Outside the United States, the UN Model Regulations provide international guidelines regarding all aspects of transporting dangerous goods. International rules do not always harmonize with U.S. regulations, so it’s important to understand these UN guidelines if you are shipping goods outside the United States. The UN Model Regulations are not obligatory or legally binding within individual countries, but they have gained a wide degree of international acceptance.


Who is responsible for it

The UN Regulations are created by the Transport of Dangerous Goods sub-committee of the United Nations Economic and Social Council.


What it says

As with the 49 CFR, the UN Regulations outline the packaging, labeling, and handling requirements for shipping dangerous goods.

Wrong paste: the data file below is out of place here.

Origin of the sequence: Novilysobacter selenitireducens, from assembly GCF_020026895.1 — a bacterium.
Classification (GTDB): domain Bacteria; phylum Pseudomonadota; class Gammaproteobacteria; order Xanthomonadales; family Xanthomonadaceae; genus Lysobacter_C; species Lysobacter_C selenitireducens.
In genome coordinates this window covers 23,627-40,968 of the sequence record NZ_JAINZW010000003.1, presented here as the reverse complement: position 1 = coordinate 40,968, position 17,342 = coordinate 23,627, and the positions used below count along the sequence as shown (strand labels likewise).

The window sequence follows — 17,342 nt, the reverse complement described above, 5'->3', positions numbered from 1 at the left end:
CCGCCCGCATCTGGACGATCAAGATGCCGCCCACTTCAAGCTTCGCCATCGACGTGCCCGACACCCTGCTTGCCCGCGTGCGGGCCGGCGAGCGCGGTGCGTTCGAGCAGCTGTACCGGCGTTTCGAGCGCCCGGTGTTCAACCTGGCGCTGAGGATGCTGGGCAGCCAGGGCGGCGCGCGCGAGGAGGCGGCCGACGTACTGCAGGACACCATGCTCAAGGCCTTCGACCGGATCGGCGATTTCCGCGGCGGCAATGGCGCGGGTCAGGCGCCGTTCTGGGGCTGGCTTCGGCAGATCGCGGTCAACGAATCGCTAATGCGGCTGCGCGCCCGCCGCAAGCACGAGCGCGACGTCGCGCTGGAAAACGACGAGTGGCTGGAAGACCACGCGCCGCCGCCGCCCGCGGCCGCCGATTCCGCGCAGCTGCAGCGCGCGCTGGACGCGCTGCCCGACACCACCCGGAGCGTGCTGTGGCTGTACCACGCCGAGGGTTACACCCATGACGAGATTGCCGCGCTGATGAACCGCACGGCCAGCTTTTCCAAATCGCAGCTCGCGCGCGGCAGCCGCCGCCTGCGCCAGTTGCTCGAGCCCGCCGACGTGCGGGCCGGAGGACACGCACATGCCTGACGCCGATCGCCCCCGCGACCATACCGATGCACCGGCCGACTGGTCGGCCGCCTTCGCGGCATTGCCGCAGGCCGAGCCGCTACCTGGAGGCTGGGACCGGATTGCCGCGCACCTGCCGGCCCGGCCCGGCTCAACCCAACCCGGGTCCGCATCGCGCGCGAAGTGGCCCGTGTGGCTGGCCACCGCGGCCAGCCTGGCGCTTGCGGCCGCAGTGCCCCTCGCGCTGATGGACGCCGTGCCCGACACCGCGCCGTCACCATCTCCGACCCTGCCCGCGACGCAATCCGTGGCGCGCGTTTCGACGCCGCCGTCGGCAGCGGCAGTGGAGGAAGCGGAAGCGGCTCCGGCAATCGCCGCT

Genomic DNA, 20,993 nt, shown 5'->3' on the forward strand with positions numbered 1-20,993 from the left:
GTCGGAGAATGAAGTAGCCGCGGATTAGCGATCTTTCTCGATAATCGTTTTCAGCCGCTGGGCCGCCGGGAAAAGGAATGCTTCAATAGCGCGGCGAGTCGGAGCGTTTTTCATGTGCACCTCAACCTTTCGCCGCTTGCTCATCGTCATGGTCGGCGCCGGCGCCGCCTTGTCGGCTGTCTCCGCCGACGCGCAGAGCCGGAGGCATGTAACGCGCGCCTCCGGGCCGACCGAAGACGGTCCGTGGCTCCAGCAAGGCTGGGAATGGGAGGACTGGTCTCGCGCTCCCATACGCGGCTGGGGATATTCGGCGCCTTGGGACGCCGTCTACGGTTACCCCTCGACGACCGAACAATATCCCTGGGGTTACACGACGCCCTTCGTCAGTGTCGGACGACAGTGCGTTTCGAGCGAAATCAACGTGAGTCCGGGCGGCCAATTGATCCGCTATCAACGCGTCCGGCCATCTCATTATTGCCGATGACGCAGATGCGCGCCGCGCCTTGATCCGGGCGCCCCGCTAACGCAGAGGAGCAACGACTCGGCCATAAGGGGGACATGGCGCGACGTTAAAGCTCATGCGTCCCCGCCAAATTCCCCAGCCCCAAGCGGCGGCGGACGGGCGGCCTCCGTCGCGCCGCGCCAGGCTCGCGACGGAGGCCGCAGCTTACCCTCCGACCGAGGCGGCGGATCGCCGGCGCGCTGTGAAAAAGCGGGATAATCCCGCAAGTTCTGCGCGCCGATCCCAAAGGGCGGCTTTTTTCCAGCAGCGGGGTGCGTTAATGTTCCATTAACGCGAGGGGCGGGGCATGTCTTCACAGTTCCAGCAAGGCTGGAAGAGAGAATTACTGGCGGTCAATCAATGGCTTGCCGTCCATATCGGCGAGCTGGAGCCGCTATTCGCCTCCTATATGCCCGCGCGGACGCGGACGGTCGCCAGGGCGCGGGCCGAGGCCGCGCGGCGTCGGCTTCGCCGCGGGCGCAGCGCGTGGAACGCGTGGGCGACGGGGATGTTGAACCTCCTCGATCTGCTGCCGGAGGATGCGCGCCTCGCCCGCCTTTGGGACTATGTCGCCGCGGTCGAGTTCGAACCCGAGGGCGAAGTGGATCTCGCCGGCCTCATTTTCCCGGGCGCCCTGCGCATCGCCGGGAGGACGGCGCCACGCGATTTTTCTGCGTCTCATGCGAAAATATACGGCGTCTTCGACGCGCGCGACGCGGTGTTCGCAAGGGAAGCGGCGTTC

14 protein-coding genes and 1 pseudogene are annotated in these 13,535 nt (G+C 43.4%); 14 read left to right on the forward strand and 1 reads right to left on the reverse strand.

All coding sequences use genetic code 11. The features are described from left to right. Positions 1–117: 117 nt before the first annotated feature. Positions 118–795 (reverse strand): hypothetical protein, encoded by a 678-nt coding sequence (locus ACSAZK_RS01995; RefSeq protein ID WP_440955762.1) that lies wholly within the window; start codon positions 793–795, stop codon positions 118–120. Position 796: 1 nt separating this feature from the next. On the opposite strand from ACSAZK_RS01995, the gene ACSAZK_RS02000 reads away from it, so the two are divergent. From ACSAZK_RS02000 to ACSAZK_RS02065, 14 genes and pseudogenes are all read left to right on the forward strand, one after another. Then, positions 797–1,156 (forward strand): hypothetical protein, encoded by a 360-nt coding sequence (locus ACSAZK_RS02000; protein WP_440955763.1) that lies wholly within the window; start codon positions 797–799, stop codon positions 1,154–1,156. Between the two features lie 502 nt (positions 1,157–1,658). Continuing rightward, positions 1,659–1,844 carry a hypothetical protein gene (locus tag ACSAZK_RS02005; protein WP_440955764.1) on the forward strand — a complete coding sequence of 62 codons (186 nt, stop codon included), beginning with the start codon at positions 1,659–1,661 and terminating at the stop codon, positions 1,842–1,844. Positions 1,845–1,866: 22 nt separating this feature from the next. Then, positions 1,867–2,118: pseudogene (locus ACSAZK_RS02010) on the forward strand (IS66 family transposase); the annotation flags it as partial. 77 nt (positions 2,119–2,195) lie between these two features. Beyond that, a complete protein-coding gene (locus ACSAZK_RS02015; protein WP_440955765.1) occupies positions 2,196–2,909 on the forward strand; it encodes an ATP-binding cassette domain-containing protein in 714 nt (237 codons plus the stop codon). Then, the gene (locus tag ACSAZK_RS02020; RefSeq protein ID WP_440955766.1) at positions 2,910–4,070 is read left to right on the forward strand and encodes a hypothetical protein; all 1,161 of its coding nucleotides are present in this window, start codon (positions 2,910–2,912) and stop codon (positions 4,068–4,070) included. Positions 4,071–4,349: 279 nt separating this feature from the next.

The UN framework has been adopted and modified by other organizations. For example:

  • The International Civil Aviation Organization (ICAO) has developed regulations for the air transport of hazardous materials. ICAO is the regulatory body for all international air shipments of dangerous goods.
  • The International Air Transport Association (IATA) builds on the UN/ICAO rules and incorporates individual airline and governmental requirements into their Dangerous Goods Regulations document.
  • The International Maritime Organization (IMO) is the regulatory body for all shipments of dangerous goods on the high seas.


Where to find it

View and order copies of the UN Model Regulations at Unece.org/trans/danger/danger.html.